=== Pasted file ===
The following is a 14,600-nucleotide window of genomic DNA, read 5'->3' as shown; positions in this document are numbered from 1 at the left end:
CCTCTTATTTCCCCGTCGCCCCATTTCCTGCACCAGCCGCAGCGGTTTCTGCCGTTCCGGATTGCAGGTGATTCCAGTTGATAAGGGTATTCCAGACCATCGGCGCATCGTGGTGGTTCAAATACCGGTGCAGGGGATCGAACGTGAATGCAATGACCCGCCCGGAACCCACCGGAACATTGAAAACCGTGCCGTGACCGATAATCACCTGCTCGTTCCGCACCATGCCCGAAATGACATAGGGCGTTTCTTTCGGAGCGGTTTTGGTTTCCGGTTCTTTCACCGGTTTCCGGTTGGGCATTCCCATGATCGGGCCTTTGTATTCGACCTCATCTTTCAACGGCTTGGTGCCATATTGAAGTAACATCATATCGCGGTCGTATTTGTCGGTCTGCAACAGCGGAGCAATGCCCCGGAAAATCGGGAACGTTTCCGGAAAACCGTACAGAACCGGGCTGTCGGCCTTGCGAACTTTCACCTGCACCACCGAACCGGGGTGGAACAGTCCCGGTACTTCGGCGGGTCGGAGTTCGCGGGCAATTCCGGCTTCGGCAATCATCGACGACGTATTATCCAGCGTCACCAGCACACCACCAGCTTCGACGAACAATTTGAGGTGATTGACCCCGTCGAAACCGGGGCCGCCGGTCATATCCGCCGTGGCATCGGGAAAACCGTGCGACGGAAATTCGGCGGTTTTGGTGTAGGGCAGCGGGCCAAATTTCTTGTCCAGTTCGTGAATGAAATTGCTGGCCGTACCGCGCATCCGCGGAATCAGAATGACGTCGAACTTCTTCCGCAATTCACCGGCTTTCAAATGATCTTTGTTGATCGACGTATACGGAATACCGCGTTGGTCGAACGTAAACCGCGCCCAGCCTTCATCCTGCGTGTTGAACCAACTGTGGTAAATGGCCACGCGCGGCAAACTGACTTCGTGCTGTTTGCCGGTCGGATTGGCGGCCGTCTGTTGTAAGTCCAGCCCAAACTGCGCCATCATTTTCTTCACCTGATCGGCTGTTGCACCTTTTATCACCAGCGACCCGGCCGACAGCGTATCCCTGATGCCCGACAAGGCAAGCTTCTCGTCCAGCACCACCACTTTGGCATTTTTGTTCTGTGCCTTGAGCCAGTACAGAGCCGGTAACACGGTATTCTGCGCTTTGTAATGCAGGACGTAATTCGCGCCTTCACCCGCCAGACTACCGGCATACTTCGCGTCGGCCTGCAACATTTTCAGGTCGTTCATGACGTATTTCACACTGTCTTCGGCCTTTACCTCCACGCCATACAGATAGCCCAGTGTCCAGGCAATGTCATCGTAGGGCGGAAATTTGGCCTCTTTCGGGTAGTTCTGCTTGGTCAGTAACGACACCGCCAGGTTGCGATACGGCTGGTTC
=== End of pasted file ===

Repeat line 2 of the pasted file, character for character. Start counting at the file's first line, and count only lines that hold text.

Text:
CCTCTTATTTCCCCGTCGCCCCATTTCCTGCACCAGCCGCAGCGGTTTCTGCCGTTCCGGATTGCAGGTGATTCCAGTTGATAAGGGTATTCCAGACCATCGGCGCATCGTGGTGGTTCAAATACCGGTGCAGGGGATCGAACGTGAATGCAATGACCCGCCCGGAACCCACCGGAACATTGAAAACCGTGCCGTGACCGATAATCACCTGCTCGTTCCGCACCATGCCCGAAATGACATAGGGCGTTTCTTTCGGAGCGGTTTTGGTTTCCGGTTCTTTCACCGGTTTCCGGTTGGGCATTCCCATGATCGGGCCTTTGTATTCGACCTCATCTTTCAACGGCTTGGTGCCATATTGAAGTAACATCATATCGCGGTCGTATTTGTCGGTCTGCAACAGCGGAGCAATGCCCCGGAAAATCGGGAACGTTTCCGGAAAACCGTACAGAACCGGGCTGTCGGCCTTGCGAACTTTCACCTGCACCACCGAACCGGGGTGGAACAGTCCCGGTACTTCGGCGGGTCGGAGTTCGCGGGCAATTCCGGCTTCGGCAATCATCGACGACGTATTATCCAGCGTCACCAGCACACCACCAGCTTCGACGAACAATTTGAGGTGATTGACCCCGTCGAAACCGGGGCCGCCGGTCATATCCGCCGTGGCATCGGGAAAACCGTGCGACGGAAATTCGGCGGTTTTGGTGTAGGGCAGCGGGCCAAATTTCTTGTCCAGTTCGTGAATGAAATTGCTGGCCGTACCGCGCATCCGCGGAATCAGAATGACGTCGAACTTCTTCCGCAATTCACCGGCTTTCAAATGATCTTTGTTGATCGACGTATACGGAATACCGCGTTGGTCGAACGTAAACCGCGCCCAGCCTTCATCCTGCGTGTTGAACCAACTGTGGTAAATGGCCACGCGCGGCAAACTGACTTCGTGCTGTTTGCCGGTCGGATTGGCGGCCGTCTGTTGTAAGTCCAGCCCAAACTGCGCCATCATTTTCTTCACCTGATCGGCTGTTGCACCTTTTATCACCAGCGACCCGGCCGACAGCGTATCCCTGATGCCCGACAAGGCAAGCTTCTCGTCCAGCACCACCACTTTGGCATTTTTGTTCTGTGCCTTGAGCCAGTACAGAGCCGGTAACACGGTATTCTGCGCTTTGTAATGCAGGACGTAATTCGCGCCTTCACCCGCCAGACTACCGGCATACTTCGCGTCGGCCTGCAACATTTTCAGGTCGTTCATGACGTATTTCACACTGTCTTCGGCCTTTACCTCCACGCCATACAGATAGCCCAGTGTCCAGGCAATGTCATCGTAGGGCGGAAATTTGGCCTCTTTCGGGTAGTTCTGCTTGGTCAGTAACGACACCGCCAGGTTGCGATACGGCTGGTTC